Layoffs are unfortunately inevitable at some point or another for essentially every company. Perhaps there has been a merger or acquisition, maybe you need to try to cut costs, or the company could be restructuring or relocating. Regardless of the reason, you now have the unpleasant job of letting members of your team go.

This would be hard enough on its own, however, you need to make sure that you are making fair decisions that are based on objective criteria. So, what can you do to ensure that the layoff process is as ethical as possible?

Have the right criteria for the decision-making process

A lot of companies might place an emphasis on seniority, choosing to let go of recent hires first. However, this may also be seen as favoritism and could be challenged in court. While it makes sense to make decisions based on performance, you want to make sure that you are able to back these decisions up with hard numbers. Any manager’s opinion that plays a role needs to be aligned with supporting documentation. For this reason, it is important that you have been keeping proper records over time.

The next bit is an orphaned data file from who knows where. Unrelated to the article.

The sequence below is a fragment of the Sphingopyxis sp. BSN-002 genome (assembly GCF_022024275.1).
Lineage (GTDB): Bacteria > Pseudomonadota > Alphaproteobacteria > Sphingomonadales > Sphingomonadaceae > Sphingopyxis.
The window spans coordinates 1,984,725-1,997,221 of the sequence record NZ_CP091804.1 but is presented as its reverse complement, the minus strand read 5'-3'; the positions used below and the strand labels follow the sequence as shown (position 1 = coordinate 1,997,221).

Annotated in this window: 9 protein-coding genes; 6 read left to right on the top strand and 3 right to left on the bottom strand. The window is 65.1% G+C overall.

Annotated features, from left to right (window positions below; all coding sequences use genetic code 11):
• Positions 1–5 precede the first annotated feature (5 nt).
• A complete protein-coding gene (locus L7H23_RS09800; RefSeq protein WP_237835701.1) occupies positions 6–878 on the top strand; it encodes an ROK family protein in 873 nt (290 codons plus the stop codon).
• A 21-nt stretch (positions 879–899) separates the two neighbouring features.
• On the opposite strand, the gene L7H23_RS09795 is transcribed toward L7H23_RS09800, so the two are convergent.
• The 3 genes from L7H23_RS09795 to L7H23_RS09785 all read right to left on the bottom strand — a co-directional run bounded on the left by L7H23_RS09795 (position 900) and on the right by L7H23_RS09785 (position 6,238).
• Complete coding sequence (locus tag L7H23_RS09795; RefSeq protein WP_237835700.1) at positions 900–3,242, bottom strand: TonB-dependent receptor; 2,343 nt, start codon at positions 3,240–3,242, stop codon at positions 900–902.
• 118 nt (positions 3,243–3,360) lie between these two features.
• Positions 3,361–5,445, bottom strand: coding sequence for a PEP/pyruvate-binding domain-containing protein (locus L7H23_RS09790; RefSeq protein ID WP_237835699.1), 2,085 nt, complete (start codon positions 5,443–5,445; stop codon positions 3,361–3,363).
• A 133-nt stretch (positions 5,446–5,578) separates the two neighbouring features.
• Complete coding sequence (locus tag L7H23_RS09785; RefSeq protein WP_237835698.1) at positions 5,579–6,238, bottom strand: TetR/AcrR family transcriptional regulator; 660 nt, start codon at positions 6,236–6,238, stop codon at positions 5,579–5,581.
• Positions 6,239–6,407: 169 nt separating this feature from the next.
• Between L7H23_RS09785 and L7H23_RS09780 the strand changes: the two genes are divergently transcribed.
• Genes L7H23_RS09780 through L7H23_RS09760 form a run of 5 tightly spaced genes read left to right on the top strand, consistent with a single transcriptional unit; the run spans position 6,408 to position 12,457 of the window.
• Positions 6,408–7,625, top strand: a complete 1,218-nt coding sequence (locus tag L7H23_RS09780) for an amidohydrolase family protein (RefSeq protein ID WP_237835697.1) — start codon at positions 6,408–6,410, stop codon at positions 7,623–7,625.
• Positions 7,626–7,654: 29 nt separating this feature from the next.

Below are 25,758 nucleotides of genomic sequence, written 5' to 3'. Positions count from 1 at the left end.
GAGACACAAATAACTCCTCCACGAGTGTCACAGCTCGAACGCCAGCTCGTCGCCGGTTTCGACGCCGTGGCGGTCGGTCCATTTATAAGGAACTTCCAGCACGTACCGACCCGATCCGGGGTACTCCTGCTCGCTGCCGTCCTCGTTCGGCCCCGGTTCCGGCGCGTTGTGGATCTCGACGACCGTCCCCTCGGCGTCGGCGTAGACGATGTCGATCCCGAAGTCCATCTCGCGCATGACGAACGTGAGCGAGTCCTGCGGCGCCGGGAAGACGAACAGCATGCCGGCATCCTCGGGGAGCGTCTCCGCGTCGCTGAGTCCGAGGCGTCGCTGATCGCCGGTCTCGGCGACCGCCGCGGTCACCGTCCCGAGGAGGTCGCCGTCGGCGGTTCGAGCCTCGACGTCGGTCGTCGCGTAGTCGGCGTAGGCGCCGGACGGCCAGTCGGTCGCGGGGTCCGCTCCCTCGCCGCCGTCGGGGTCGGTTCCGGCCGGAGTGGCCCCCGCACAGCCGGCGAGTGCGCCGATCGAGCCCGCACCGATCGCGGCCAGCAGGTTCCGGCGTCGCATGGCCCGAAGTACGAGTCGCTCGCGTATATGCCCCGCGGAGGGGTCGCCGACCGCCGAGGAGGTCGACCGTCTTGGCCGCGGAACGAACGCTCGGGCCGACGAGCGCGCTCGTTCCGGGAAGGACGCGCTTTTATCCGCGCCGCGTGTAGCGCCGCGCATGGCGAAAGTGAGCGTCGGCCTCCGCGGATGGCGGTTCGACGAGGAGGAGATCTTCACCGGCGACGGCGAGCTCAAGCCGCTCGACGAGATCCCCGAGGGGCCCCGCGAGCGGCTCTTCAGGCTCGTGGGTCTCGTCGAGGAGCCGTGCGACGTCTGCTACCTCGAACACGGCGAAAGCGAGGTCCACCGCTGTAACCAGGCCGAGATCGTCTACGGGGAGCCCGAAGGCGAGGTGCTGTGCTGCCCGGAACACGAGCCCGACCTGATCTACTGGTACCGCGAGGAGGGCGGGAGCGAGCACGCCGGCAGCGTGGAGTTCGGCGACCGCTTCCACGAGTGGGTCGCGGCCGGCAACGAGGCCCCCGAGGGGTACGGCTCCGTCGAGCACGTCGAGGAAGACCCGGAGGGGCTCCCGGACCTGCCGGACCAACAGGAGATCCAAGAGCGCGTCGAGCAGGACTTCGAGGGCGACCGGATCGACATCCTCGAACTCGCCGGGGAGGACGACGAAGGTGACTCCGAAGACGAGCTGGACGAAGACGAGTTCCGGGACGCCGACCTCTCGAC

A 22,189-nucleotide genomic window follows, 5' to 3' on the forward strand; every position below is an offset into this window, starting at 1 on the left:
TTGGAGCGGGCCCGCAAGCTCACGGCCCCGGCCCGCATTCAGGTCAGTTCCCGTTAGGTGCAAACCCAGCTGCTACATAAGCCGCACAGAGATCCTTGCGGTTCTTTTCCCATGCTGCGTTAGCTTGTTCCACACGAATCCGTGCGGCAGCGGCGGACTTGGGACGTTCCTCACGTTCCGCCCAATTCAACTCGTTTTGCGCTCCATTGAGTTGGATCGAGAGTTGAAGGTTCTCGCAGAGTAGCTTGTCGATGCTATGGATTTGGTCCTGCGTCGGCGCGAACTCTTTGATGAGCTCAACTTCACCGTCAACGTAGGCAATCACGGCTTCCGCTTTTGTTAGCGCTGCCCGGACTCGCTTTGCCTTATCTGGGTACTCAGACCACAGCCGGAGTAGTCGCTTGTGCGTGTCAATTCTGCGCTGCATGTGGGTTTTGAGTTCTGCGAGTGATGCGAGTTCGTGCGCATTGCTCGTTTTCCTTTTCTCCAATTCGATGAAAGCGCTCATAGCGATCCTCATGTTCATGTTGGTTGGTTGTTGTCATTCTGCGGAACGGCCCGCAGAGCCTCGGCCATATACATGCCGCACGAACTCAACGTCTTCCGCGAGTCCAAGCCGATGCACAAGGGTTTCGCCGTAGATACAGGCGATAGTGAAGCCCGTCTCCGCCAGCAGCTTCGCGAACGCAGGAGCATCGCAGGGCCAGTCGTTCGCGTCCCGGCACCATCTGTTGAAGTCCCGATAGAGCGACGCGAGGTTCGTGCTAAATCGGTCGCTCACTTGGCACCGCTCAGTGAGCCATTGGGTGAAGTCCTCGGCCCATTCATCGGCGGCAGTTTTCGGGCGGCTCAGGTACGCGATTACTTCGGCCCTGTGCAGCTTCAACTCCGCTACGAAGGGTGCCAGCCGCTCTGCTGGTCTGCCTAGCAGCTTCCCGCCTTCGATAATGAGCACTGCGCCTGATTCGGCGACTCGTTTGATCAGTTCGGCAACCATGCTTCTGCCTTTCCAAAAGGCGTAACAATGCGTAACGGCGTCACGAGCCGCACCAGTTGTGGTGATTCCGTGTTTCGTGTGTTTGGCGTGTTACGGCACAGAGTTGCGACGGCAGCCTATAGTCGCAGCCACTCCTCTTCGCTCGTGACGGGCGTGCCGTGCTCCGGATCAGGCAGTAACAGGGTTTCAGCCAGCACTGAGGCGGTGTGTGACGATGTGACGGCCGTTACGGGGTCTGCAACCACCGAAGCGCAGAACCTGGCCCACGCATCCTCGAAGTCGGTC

Take the impact of minority groups into account

Once you have chosen your decision-making criteria, you need to double-check to ensure that it does not have a larger adverse impact on a particular group (for example, women, African Americans, older employees, etc.). If you see that this is the case, you will need to redo your selection criteria so that different groups are impacted more evenly. You may have to go through this process several times, evaluating from different angles, in order to make sure that you are making decisions that are seen as fair and are less likely to be challenged. 

Communicate with your team along the way

It is always good practice to communicate with your team. Under no circumstances should a significant proportion of your team be let go without any sort of notification. Even though it will be stressful for everyone, it is better for people to know that a big, difficult decision is being made. When it comes to actually deliver the bad news and letting people go, you may decide to do this in person or through written communication. Either way, it is important that you leave on the best terms as possible – this makes it less likely for a lawsuit to be filed or for someone to badmouth the company down the line.

Layoffs are stressful for everyone involved. No one likes to have to make such difficult decisions. However, if you take the time to carefully choose your selection criteria and communicate your decision as graciously as possible, you will make the process as easy – and ethical – as it can be.